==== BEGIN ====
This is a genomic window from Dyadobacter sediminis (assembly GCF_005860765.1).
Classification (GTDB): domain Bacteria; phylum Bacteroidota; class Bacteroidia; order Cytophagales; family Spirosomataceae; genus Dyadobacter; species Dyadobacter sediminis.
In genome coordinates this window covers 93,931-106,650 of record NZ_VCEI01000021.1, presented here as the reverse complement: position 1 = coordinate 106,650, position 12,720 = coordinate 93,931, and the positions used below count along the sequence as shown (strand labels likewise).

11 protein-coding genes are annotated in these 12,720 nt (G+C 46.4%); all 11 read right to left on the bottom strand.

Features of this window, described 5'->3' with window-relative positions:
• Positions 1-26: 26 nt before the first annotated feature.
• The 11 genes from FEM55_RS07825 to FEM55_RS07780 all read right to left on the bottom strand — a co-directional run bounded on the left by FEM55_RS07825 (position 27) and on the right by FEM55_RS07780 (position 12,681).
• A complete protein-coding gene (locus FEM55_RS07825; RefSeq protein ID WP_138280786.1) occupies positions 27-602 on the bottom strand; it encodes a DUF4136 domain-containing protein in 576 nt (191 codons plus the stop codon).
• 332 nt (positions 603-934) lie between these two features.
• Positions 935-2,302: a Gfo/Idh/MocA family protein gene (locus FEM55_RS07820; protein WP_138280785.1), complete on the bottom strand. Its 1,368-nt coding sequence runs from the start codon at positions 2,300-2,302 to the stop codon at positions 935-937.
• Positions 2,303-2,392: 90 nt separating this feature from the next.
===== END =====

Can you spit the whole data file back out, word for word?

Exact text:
This is a genomic window from Dyadobacter sediminis (assembly GCF_005860765.1).
Classification (GTDB): domain Bacteria; phylum Bacteroidota; class Bacteroidia; order Cytophagales; family Spirosomataceae; genus Dyadobacter; species Dyadobacter sediminis.
In genome coordinates this window covers 93,931-106,650 of record NZ_VCEI01000021.1, presented here as the reverse complement: position 1 = coordinate 106,650, position 12,720 = coordinate 93,931, and the positions used below count along the sequence as shown (strand labels likewise).

11 protein-coding genes are annotated in these 12,720 nt (G+C 46.4%); all 11 read right to left on the bottom strand.

Features of this window, described 5'->3' with window-relative positions:
• Positions 1-26: 26 nt before the first annotated feature.
• The 11 genes from FEM55_RS07825 to FEM55_RS07780 all read right to left on the bottom strand — a co-directional run bounded on the left by FEM55_RS07825 (position 27) and on the right by FEM55_RS07780 (position 12,681).
• A complete protein-coding gene (locus FEM55_RS07825; RefSeq protein ID WP_138280786.1) occupies positions 27-602 on the bottom strand; it encodes a DUF4136 domain-containing protein in 576 nt (191 codons plus the stop codon).
• 332 nt (positions 603-934) lie between these two features.
• Positions 935-2,302: a Gfo/Idh/MocA family protein gene (locus FEM55_RS07820; protein WP_138280785.1), complete on the bottom strand. Its 1,368-nt coding sequence runs from the start codon at positions 2,300-2,302 to the stop codon at positions 935-937.
• Positions 2,303-2,392: 90 nt separating this feature from the next.